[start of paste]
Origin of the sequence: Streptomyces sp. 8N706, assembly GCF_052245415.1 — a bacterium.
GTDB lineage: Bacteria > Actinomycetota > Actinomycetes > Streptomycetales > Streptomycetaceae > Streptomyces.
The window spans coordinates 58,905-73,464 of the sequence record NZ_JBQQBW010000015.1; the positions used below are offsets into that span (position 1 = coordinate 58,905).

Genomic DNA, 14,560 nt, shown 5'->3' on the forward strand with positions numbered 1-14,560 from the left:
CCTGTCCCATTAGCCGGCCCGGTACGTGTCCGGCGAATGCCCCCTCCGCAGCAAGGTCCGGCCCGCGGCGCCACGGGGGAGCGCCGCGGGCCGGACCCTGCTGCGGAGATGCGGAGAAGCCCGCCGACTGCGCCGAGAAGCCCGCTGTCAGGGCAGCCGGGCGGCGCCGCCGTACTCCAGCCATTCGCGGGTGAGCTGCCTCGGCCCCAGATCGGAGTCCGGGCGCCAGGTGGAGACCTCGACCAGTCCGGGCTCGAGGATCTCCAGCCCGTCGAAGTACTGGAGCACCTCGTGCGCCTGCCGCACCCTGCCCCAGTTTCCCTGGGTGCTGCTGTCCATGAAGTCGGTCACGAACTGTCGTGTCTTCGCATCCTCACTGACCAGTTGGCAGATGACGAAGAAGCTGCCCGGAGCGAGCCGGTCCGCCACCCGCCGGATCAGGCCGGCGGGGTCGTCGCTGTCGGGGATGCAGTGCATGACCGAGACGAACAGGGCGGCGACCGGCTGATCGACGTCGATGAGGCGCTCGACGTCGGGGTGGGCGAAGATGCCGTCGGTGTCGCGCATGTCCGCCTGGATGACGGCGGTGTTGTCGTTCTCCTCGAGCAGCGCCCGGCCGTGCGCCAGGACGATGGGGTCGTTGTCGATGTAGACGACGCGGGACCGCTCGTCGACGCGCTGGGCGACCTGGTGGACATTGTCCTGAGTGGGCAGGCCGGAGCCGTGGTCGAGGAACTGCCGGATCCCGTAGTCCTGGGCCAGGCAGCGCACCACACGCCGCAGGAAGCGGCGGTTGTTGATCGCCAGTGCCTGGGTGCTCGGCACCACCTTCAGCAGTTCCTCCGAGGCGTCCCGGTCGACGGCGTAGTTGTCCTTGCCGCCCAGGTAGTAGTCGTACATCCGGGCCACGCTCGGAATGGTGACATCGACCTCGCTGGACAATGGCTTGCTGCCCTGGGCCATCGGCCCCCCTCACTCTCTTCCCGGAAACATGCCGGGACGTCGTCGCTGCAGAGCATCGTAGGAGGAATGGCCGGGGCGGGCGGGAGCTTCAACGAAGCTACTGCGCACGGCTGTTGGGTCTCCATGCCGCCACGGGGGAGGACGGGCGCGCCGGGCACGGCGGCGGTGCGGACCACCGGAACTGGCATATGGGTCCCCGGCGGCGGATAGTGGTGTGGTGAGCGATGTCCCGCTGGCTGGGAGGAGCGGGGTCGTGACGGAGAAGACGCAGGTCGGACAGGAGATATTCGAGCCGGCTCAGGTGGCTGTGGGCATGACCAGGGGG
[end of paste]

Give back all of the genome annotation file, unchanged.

Origin of the sequence: Streptomyces sp. 8N706, assembly GCF_052245415.1 — a bacterium.
GTDB lineage: Bacteria > Actinomycetota > Actinomycetes > Streptomycetales > Streptomycetaceae > Streptomyces.
The window spans coordinates 58,905-73,464 of the sequence record NZ_JBQQBW010000015.1; the positions used below are offsets into that span (position 1 = coordinate 58,905).

Genomic DNA, 14,560 nt, shown 5'->3' on the forward strand with positions numbered 1-14,560 from the left:
CCTGTCCCATTAGCCGGCCCGGTACGTGTCCGGCGAATGCCCCCTCCGCAGCAAGGTCCGGCCCGCGGCGCCACGGGGGAGCGCCGCGGGCCGGACCCTGCTGCGGAGATGCGGAGAAGCCCGCCGACTGCGCCGAGAAGCCCGCTGTCAGGGCAGCCGGGCGGCGCCGCCGTACTCCAGCCATTCGCGGGTGAGCTGCCTCGGCCCCAGATCGGAGTCCGGGCGCCAGGTGGAGACCTCGACCAGTCCGGGCTCGAGGATCTCCAGCCCGTCGAAGTACTGGAGCACCTCGTGCGCCTGCCGCACCCTGCCCCAGTTTCCCTGGGTGCTGCTGTCCATGAAGTCGGTCACGAACTGTCGTGTCTTCGCATCCTCACTGACCAGTTGGCAGATGACGAAGAAGCTGCCCGGAGCGAGCCGGTCCGCCACCCGCCGGATCAGGCCGGCGGGGTCGTCGCTGTCGGGGATGCAGTGCATGACCGAGACGAACAGGGCGGCGACCGGCTGATCGACGTCGATGAGGCGCTCGACGTCGGGGTGGGCGAAGATGCCGTCGGTGTCGCGCATGTCCGCCTGGATGACGGCGGTGTTGTCGTTCTCCTCGAGCAGCGCCCGGCCGTGCGCCAGGACGATGGGGTCGTTGTCGATGTAGACGACGCGGGACCGCTCGTCGACGCGCTGGGCGACCTGGTGGACATTGTCCTGAGTGGGCAGGCCGGAGCCGTGGTCGAGGAACTGCCGGATCCCGTAGTCCTGGGCCAGGCAGCGCACCACACGCCGCAGGAAGCGGCGGTTGTTGATCGCCAGTGCCTGGGTGCTCGGCACCACCTTCAGCAGTTCCTCCGAGGCGTCCCGGTCGACGGCGTAGTTGTCCTTGCCGCCCAGGTAGTAGTCGTACATCCGGGCCACGCTCGGAATGGTGACATCGACCTCGCTGGACAATGGCTTGCTGCCCTGGGCCATCGGCCCCCCTCACTCTCTTCCCGGAAACATGCCGGGACGTCGTCGCTGCAGAGCATCGTAGGAGGAATGGCCGGGGCGGGCGGGAGCTTCAACGAAGCTACTGCGCACGGCTGTTGGGTCTCCATGCCGCCACGGGGGAGGACGGGCGCGCCGGGCACGGCGGCGGTGCGGACCACCGGAACTGGCATATGGGTCCCCGGCGGCGGATAGTGGTGTGGTGAGCGATGTCCCGCTGGCTGGGAGGAGCGGGGTCGTGACGGAGAAGACGCAGGTCGGACAGGAGATATTCGAGCCGGCTCAGGTGGCTGTGGGCATGACCAGGGGG